Colors: Cyan Color

“Looking at the mildness of the symptoms that we are seeing, currently there is no reason for panicking as we don’t see severely ill patients.  I also checked with the hospital, some of the hospitals in my area, and one of the biggest hospitals only has one patient currently that’s COVID-positive on a ventilator, and they don’t know if it’s Delta or if it’s Omicron.  We acknowledge that it might change going forward, but the hype that’s been created currently out there in the media and worldwide doesn’t correlate with the clinical picture and doesn’t warrant to just cut us off from any traveling and ban South Africa as if we are the villains in the whole process.  It should not be like that.”

In 2019, the Queens community mobilized to elect moderate Democrat Melinda Katz to the Queens District Attorney’s office.  In 2021, the Nassau County community mobilized to elect Anne Donnelly as their DA. The necessity of that mobilization has become far more obvious this past week than it was at the time, but the electorate of those communities can breathe a sigh of relief that other communities cannot.

This week we are celebrating Chanukah. It commemorates the single small jar of tahor olive oil that miraculously burned for eight days. The olives that were pressed to make that olive oil may well have come from the nearby Mount of Olives – Har HaZeisim. The oil had to burn for eight days because the kohanim had become tamei through contact with the dead. To become tahor and be able to prepare new olive oil, they had to go through a seven-day process that involved being sprinkled twice with a mixture of water and the ashes of a parah adumah – a red cow, a process that took place on Har HaZeisim.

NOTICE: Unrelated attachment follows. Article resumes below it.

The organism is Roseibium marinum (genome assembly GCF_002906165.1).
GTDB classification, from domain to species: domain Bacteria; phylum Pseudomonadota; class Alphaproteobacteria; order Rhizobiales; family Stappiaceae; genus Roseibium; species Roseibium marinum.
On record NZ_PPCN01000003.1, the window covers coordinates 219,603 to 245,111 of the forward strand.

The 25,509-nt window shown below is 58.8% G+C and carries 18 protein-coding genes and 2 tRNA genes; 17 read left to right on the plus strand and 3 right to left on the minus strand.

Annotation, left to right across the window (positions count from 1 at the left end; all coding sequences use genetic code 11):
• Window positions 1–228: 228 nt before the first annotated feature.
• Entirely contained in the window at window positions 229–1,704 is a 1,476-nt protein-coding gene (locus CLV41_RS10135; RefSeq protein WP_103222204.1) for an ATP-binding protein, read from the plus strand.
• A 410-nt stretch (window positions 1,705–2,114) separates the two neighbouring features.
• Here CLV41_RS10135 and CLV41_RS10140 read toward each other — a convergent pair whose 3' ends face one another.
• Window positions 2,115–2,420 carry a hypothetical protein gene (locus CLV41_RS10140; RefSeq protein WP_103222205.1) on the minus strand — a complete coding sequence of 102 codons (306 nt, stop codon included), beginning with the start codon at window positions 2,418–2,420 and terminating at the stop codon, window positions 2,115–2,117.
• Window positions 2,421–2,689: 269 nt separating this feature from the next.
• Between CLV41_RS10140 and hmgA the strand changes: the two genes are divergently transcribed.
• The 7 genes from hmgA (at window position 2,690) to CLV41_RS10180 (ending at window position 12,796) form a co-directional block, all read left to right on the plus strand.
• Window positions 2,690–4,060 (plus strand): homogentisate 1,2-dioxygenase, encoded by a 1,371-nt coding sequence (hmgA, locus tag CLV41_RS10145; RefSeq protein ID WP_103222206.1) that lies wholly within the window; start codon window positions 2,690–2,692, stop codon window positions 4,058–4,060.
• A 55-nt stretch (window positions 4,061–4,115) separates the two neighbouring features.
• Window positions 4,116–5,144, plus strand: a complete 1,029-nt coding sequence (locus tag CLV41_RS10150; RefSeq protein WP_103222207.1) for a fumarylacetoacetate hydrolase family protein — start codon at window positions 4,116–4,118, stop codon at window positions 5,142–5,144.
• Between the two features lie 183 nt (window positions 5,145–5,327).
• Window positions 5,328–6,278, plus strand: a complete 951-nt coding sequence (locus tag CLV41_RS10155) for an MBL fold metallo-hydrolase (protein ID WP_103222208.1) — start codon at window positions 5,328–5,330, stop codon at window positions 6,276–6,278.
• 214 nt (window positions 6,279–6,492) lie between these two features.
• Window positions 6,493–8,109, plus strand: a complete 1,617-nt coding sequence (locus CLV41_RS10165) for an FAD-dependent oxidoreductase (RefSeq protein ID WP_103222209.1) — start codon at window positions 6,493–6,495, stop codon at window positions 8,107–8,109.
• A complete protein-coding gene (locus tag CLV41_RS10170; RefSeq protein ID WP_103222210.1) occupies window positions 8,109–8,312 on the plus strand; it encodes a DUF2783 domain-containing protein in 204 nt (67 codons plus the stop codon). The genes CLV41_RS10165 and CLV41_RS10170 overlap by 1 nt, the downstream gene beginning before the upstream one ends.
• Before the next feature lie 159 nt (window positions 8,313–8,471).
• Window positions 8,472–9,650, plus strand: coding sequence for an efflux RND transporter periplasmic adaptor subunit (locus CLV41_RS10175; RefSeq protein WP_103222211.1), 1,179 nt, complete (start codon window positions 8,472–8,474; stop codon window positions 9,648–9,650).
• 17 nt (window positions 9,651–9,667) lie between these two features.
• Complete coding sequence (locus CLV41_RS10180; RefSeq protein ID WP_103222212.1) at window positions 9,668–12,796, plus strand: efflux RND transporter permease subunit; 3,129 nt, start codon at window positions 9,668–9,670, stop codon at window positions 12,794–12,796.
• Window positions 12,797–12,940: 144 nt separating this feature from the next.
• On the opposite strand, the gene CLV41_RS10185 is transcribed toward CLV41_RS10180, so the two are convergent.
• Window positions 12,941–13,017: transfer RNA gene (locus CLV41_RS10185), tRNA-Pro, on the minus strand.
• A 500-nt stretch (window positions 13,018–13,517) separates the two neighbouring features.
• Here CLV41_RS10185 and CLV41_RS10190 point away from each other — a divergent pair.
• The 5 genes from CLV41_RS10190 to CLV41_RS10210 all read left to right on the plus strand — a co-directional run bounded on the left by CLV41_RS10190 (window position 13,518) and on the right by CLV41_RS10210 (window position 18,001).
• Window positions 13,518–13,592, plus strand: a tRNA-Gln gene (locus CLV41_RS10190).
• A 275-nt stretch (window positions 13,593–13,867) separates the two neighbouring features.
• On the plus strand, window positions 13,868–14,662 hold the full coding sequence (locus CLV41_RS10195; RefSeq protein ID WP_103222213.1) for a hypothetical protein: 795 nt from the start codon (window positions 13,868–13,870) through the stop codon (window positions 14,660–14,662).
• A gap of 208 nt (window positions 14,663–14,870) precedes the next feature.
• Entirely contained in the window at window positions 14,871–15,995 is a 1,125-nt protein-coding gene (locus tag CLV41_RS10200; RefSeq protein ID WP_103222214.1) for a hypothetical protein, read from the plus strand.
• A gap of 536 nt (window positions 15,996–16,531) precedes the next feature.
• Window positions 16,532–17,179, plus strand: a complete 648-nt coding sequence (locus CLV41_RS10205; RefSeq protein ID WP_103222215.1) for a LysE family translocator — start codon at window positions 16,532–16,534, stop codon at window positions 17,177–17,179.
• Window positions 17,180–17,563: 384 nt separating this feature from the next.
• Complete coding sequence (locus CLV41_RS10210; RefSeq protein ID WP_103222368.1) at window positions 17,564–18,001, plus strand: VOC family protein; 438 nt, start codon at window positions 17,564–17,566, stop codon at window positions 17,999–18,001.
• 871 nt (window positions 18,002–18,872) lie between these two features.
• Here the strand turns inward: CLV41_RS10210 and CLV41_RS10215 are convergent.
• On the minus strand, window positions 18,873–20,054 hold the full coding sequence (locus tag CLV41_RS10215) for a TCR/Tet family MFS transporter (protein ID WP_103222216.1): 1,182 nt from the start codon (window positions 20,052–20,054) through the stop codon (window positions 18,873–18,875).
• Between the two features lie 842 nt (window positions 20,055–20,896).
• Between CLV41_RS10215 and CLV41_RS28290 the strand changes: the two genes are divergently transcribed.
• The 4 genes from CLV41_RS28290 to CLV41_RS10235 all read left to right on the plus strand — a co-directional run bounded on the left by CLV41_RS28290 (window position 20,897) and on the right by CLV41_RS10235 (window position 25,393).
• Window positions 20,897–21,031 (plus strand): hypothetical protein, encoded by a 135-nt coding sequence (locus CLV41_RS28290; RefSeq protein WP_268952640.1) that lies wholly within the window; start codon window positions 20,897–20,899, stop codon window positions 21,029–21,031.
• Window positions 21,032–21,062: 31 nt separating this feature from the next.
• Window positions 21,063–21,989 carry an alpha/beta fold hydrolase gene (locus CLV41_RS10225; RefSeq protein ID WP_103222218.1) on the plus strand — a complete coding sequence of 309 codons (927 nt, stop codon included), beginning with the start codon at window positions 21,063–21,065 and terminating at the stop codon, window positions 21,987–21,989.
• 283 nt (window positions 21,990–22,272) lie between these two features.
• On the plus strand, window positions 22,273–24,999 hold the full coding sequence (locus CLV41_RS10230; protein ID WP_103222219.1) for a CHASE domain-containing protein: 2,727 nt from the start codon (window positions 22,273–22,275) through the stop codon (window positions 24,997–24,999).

Almost at the beginning of the Torah, we are taught that Hashem placed man in the Garden of Eden, l’ovdah (to work it) and l’shomrah (to guard it). G-d gave us the responsibility to use the earth and its resources to grow, to build, and to innovate. He also commanded us to preserve the planet as a legacy for future generations.

If the statistics are right, the Jews constitute but one quarter of one percent of the human race. It suggests a nebulous puff of star dust lost in the blaze of the Milky Way. Properly, the Jew ought hardly to be heard of, but he is heard of, has always been heard of. He is as prominent on the planet as any other people, and his importance is extravagantly out of proportion to the smallness of his bulk.

Izzy, come over,” he yells across the beautiful, renovated shul. “Sit. Please join us for Shalosh S’udos.” I had just met Yaakov on Friday night when I decided, for the first time, to daven at the Young Israel of Briarwood. It was very difficult for me to walk in, given the sentimental value there. YIB was the shul that my parents, especially my mom, adored. Mom was very active in the sisterhood and always spoke with such excitement about upcoming shul activities. Mom loved engaging in conversation with Rabbi Kaufman zt”l. Rabbi Kaufman was part of our family. In fact, Rabbi Kaufman was part of everyone’s family.